These samples are reweighted using the MELA matrix element package, which interfaces with the JHUGen and MCFM13,56,57,58 matrix elements, following the same reweighting techniques used in ref. 15 to obtain the final ZZ event sample, including the H-boson contribution, the continuum and their interference. The MelaAnalytics package developed for ref. 15 is used to automate matrix element computations and to account for the extra partons in the NLO simulation. The gg generation is rescaled with the next-to-NLO (NNLO) QCD K-factor, differential in mVV, and an additional uniform K-factor of 1.10 for the next-to-NNLO cross-section computed at mH = 125 GeV (ref. 10). Furthermore, the pole mass values of the top quark (173 GeV) and the bottom quark (4.8 GeV)59 are used in the massive loop calculations for the generation of this process. The difference that would be introduced by using the \({\overline{{{{{{\rm{MS}}}}}}}}\) renormalization scheme for these masses is found to be within systematic uncertainties after accounting for the effects on both the H-boson and continuum-ZZ amplitudes.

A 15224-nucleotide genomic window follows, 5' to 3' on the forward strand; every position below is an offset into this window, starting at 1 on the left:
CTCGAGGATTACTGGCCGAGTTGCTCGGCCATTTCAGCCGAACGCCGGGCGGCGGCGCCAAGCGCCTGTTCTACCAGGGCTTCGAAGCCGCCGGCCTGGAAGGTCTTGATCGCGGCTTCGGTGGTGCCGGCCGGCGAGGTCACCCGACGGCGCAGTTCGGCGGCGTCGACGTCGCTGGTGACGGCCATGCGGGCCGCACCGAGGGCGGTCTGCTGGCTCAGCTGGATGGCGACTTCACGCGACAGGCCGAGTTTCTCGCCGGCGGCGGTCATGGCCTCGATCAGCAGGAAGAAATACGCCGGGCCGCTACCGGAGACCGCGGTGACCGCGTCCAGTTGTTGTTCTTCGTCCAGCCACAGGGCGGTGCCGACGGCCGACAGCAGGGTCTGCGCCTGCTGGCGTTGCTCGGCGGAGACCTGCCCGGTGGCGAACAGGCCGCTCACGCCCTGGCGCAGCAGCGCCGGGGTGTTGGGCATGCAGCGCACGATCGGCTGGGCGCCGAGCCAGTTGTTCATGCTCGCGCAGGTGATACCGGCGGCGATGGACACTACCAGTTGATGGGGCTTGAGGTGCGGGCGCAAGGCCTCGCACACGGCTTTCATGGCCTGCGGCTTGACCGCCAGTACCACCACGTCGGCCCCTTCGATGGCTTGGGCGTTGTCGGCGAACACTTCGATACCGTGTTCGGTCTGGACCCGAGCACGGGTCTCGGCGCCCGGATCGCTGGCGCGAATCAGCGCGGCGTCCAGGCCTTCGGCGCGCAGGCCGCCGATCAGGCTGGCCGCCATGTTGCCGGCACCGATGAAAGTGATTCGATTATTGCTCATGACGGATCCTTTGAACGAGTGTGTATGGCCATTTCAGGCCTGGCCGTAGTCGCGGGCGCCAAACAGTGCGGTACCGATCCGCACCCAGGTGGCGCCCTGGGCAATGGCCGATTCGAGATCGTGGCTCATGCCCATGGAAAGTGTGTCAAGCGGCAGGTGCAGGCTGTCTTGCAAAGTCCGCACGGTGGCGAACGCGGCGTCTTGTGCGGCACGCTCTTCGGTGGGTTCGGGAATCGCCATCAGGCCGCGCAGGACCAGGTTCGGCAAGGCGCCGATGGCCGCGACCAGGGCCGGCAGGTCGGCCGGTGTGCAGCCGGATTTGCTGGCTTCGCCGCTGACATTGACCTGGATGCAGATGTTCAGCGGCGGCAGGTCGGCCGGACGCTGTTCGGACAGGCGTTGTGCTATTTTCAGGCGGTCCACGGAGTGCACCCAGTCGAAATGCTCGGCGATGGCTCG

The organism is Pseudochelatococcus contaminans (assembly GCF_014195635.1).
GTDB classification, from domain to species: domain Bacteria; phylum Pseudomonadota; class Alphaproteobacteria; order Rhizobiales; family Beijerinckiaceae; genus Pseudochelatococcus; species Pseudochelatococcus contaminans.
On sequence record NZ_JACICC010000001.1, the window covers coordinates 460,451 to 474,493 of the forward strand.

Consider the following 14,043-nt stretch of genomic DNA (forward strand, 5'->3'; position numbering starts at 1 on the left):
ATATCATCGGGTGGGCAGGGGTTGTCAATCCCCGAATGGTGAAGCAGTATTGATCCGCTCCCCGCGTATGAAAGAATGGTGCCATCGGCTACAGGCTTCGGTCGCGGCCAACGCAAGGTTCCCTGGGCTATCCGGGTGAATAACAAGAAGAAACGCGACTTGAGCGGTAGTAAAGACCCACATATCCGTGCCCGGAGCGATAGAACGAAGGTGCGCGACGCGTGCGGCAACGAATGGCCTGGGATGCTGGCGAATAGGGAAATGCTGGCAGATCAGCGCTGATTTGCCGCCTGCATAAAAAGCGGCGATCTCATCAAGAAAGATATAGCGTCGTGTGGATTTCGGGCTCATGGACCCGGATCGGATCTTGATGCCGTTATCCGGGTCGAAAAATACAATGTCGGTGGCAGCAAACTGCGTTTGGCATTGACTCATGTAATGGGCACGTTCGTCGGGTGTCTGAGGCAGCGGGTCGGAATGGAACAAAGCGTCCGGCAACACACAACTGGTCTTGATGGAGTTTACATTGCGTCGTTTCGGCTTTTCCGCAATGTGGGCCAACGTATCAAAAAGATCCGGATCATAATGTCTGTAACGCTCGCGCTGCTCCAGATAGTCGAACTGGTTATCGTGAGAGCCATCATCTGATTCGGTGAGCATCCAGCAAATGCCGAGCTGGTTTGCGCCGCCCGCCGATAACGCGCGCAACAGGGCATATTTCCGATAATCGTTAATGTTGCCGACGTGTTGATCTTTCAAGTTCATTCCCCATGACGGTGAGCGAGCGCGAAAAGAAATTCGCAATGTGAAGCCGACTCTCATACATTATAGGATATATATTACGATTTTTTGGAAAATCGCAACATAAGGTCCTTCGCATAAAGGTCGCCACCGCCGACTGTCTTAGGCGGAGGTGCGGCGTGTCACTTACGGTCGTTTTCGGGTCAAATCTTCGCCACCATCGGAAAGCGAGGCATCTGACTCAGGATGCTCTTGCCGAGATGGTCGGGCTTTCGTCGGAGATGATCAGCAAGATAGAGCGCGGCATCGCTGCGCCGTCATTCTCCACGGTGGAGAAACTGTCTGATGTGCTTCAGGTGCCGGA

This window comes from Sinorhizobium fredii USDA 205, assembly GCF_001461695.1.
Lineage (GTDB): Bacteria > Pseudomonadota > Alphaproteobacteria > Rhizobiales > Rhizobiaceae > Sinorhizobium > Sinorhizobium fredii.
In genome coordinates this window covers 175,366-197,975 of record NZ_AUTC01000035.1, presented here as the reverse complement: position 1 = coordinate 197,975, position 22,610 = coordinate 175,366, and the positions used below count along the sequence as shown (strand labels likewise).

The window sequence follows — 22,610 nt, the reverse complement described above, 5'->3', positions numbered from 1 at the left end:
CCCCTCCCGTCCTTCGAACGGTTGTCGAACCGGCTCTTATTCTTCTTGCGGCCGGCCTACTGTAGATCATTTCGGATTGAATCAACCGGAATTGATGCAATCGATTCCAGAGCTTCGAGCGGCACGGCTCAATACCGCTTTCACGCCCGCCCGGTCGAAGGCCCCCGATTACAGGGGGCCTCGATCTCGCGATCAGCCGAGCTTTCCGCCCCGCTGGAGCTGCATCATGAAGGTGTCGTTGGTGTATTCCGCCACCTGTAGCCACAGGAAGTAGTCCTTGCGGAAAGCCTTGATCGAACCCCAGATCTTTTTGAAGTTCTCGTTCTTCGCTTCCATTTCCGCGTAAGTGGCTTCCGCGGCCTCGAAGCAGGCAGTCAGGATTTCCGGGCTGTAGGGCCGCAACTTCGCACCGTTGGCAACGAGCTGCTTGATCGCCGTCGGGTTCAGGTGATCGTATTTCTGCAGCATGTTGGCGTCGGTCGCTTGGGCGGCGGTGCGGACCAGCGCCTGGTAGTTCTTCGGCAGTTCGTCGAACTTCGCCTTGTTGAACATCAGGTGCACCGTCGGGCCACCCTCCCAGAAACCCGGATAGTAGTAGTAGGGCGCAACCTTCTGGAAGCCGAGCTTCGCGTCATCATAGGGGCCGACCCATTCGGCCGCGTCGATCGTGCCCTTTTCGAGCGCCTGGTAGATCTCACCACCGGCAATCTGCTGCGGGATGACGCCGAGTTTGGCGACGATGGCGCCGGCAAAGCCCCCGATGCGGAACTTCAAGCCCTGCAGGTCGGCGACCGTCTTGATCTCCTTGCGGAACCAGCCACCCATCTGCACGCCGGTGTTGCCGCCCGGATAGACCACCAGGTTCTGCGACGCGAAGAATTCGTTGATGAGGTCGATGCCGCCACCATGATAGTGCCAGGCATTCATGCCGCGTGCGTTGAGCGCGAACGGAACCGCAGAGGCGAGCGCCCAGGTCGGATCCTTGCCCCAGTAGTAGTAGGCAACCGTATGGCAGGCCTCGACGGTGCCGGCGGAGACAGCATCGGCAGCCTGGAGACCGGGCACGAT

The tree-level Feynman diagrams in Fig. 1 illustrate the complete set contributing to the gg → ZZ process on the leftmost top and bottom panels, and some of the diagrams contributing to the EW ZZ production associated with two fermions on the middle and top right panels. Extended Data Figs. 1 and 2 display the full set of diagrams for the EW process.

The \({{{{{\rm{q}}}}}}\overline{{{{{{\rm{q}}}}}}}\to {{{{{\rm{Z}}}}}}{{{{{\rm{Z}}}}}}\) and WZ MC samples are also generated with POWHEG 2 applying EW NLO corrections for two on-shell Z and W bosons31,32, and NNLO QCD corrections as a function of mVV (ref. 60). The tree-level Feynman diagrams for these non-interfering continuum contributions are illustrated in Extended Data Fig. 3. Samples for the tZ + X processes, or other processes contributing to the CRs, are generated using MadGraph5_aMC@NLO at NLO or LO precision using the FxFx61 or MLM62 schemes, respectively, to match jets from matrix element calculations and parton shower.

The parton shower and hadronization are modelled with Pythia (8.205 or 8.230)63, using tunes CUETP8M164 for the 2015 and 2016 datasets, and CP565 for the 2017 and 2018 periods. The PDFs are taken from NNPDF 3.066 with QCD orders matching those of the cross-section calculations. Finally, the detector response is simulated with the GEANT467 package.